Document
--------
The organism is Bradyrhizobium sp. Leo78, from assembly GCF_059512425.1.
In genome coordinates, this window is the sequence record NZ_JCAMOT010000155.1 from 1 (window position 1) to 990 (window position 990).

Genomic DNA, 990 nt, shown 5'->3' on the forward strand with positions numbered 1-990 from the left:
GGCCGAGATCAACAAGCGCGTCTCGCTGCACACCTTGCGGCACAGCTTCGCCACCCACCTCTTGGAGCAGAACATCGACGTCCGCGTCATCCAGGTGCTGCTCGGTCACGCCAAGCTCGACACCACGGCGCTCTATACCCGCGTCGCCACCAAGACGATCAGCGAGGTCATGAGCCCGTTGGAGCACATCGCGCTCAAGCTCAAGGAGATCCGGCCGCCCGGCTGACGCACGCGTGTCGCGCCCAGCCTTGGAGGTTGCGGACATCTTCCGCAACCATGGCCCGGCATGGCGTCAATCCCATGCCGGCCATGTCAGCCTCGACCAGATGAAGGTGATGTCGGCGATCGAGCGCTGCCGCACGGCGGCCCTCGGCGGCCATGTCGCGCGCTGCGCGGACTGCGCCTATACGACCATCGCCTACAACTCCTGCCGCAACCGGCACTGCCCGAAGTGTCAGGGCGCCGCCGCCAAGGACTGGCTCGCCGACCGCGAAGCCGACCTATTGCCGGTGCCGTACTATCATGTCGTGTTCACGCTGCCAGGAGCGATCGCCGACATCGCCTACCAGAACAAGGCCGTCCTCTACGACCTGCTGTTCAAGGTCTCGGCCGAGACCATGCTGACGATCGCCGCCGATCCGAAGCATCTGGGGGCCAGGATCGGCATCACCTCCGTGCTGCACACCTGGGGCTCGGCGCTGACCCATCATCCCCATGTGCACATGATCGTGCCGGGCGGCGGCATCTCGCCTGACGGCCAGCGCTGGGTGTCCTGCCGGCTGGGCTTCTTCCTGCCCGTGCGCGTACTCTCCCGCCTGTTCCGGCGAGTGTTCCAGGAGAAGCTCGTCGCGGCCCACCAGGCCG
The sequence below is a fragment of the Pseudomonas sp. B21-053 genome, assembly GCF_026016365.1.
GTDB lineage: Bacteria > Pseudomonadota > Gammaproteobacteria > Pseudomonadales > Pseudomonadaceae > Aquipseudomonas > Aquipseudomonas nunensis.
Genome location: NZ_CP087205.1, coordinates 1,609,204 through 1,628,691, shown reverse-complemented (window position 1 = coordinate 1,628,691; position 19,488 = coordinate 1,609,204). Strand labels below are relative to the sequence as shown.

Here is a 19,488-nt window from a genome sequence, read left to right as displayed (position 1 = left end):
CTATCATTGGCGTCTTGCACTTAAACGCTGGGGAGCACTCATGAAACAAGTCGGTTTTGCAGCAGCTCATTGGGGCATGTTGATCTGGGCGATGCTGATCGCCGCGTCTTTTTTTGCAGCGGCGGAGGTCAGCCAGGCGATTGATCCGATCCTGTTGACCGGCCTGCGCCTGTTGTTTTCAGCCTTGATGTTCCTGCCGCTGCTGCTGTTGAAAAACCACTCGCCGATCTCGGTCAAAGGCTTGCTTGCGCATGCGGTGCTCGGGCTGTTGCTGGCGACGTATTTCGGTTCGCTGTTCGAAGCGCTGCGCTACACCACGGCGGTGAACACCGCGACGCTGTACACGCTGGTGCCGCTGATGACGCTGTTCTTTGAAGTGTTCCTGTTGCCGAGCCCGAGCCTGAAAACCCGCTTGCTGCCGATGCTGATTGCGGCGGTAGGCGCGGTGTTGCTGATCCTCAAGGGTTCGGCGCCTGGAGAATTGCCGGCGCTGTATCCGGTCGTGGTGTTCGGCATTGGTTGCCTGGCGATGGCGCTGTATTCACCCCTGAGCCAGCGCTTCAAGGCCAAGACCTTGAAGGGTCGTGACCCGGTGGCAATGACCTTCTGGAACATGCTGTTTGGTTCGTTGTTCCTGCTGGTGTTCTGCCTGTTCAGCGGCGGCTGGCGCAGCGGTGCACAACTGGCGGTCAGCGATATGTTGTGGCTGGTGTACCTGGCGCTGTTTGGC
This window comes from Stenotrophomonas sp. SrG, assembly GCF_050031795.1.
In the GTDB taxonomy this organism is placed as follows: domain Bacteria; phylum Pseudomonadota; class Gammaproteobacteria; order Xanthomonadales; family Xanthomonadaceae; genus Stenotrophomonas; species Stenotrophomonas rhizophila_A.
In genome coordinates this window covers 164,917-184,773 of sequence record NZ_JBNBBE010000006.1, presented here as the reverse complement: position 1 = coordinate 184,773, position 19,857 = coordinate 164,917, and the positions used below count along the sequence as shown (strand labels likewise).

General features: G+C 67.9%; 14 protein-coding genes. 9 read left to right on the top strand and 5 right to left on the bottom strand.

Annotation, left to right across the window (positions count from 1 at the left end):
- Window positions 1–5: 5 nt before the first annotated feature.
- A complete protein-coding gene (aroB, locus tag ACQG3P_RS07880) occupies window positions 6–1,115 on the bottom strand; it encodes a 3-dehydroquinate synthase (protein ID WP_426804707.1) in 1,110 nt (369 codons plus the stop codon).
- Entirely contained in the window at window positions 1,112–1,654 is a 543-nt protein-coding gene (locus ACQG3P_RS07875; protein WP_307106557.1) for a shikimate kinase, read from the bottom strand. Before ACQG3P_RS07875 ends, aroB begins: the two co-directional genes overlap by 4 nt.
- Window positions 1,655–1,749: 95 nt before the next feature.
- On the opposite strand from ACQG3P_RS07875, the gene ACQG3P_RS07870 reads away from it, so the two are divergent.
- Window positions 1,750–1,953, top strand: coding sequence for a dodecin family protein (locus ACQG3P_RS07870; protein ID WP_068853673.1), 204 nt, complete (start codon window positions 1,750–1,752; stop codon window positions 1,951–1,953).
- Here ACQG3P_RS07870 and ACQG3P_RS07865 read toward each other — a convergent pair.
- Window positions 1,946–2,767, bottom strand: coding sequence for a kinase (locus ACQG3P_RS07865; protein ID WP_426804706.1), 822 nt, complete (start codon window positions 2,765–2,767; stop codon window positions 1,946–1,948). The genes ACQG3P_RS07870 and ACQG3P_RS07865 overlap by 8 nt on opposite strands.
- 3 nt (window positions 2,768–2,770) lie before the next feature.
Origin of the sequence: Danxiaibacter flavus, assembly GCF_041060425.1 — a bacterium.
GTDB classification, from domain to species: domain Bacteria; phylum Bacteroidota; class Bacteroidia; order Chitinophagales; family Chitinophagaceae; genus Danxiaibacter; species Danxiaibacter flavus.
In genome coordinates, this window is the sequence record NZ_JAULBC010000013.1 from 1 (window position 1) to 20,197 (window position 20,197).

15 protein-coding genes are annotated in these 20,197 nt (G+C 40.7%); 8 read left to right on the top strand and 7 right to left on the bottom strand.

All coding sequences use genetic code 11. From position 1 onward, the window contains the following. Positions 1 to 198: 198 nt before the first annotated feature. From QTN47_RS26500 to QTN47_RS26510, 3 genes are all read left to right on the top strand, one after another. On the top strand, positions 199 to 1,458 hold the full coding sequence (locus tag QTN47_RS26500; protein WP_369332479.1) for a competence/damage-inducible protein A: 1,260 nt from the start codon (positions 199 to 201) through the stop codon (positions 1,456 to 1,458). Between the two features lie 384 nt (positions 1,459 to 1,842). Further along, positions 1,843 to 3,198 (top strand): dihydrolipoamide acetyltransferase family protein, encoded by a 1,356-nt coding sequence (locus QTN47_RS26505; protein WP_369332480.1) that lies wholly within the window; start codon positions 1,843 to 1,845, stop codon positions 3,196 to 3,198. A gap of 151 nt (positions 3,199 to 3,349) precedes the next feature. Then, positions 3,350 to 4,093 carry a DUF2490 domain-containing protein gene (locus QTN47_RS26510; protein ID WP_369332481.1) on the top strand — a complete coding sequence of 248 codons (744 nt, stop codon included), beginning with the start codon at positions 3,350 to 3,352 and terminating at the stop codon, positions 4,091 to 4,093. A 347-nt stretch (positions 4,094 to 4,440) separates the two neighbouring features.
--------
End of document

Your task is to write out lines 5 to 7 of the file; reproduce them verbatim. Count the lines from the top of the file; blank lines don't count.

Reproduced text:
The sequence below is a fragment of the Pseudomonas sp. B21-053 genome, assembly GCF_026016365.1.
GTDB lineage: Bacteria > Pseudomonadota > Gammaproteobacteria > Pseudomonadales > Pseudomonadaceae > Aquipseudomonas > Aquipseudomonas nunensis.
Genome location: NZ_CP087205.1, coordinates 1,609,204 through 1,628,691, shown reverse-complemented (window position 1 = coordinate 1,628,691; position 19,488 = coordinate 1,609,204). Strand labels below are relative to the sequence as shown.